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Steelers 2018 NFL Draft Prospect Watch: WR J’Mon Moore

J’Mon Moore could be a great slot receiver option late in the draft for the Steelers.

With the upcoming 2018 NFL Draft in April, we examine a player that could possibly be a future Pittsburgh Steelers wide receiver, and one whose style resembles a well-known Steeler currently on the roster.

Player Description:

Name: J’Mon Moore

College: Mizzouri

Height: 6 ?3

Weight: 207 lbs

Combine Numbers:

40 yard: 4.6 seconds ( posted a 4.48 seconds during his Pro Day)

Bench Press: 21 reps

Vertical Jump: 38.0 inches

Broad Jump: 121 inches

3 Cone Drill: 6.56 seconds


J’Mon Moore had the honor of being the first potential draft prospect the Steelers met with back in mid-January following a practice during the Senior Bowl. Though Missouri‘s offense proved to be lackluster this past season, Moore was undoubtedly one of their few bright spots. When looking at Moore’s career with Missouri, he was relatively unknown his first two years, but every so often flashed glimpses of potential. Moore’s breakout year came in his junior year in 2016. That season, he became only the 8th receiver in Tigers’ history to accumulate 1000 receiving yards. The 1012 receiving yards he posted that year currently ranks seventh all time in Missouri football history. He followed up a strong junior season with his second straight 1000-yard season in his senior year, where he accumulated 1082 yards. His accomplishment on the field resulted in an invitation to the Reese’s Senior Bowl in January, and the only Missouri player to be invited to the NFL Combine earlier this month.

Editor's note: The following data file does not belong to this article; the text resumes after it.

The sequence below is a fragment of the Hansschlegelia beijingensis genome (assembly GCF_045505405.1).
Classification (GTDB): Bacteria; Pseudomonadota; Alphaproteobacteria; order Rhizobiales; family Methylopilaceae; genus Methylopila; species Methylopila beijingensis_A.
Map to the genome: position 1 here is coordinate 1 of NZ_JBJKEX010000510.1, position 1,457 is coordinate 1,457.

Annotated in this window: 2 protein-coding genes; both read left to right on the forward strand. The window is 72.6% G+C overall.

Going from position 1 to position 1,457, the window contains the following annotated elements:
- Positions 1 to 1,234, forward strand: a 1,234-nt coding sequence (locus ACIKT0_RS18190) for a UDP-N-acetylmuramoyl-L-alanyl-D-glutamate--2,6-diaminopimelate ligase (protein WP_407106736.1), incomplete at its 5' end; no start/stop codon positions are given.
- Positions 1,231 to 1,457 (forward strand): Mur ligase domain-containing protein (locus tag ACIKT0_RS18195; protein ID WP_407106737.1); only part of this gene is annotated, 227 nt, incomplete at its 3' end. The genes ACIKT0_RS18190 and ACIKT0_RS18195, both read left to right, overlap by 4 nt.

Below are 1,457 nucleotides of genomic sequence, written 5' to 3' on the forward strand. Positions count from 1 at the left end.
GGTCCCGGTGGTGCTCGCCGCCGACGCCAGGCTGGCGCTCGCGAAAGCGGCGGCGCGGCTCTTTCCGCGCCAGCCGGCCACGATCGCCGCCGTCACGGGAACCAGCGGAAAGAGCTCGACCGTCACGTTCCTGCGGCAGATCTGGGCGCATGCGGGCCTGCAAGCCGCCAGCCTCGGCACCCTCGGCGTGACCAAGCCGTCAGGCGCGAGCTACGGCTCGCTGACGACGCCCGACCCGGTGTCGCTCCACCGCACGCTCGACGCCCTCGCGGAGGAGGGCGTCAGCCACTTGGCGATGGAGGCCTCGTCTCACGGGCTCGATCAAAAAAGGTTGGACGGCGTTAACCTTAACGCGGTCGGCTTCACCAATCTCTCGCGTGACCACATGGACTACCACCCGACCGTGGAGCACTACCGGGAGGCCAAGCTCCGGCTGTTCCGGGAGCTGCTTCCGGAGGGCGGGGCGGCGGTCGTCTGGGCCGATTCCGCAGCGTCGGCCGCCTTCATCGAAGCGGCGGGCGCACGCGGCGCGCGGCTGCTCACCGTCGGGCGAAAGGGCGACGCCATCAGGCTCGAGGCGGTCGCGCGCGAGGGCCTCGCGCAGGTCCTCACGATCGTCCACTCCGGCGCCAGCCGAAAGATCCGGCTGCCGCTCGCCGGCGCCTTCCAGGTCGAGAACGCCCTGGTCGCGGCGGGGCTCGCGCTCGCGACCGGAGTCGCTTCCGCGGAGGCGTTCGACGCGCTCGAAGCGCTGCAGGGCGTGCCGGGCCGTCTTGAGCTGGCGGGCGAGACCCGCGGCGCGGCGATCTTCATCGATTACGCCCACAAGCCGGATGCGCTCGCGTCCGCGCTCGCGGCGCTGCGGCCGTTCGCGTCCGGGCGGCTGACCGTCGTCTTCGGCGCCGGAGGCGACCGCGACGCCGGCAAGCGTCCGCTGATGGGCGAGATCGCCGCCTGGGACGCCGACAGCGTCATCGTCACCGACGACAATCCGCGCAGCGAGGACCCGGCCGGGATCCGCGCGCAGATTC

From viewing Moore on tape, it was clear how important he was to Missouri’s offense; a highly-productive receiver that used his size and length to his advantage. When it comes to physicality, there were very few receivers willing to engage the way he did. Many even made the comparison with standout Steelers rookie receiver JuJu Smith-Schuster for this reason. Moore is one of those receivers that has potential to be highly productive at the next level. His willingness to continue evolving and improving his areas of weakness will ultimately determine this.

Willing Blocker

Personally, I believe this is an aspect that is not given enough stock when evaluating receivers. Moore was one of the few receivers I’ve seen in this draft class that was willing to help his team in other ways than catching the ball. Moore’s technique as a blocker is more than adequate for a receiver; his hand positioning is good, keeps a strong base, and uses his legs to drive the opposing defensive back on his side. In this clip against UConn, note how he engages with the defensive back on his side, and uses his legs to drive him back. From what I viewed, he did this consistently which is useful for any offense schemes involving screen passes.

Limited Route Tree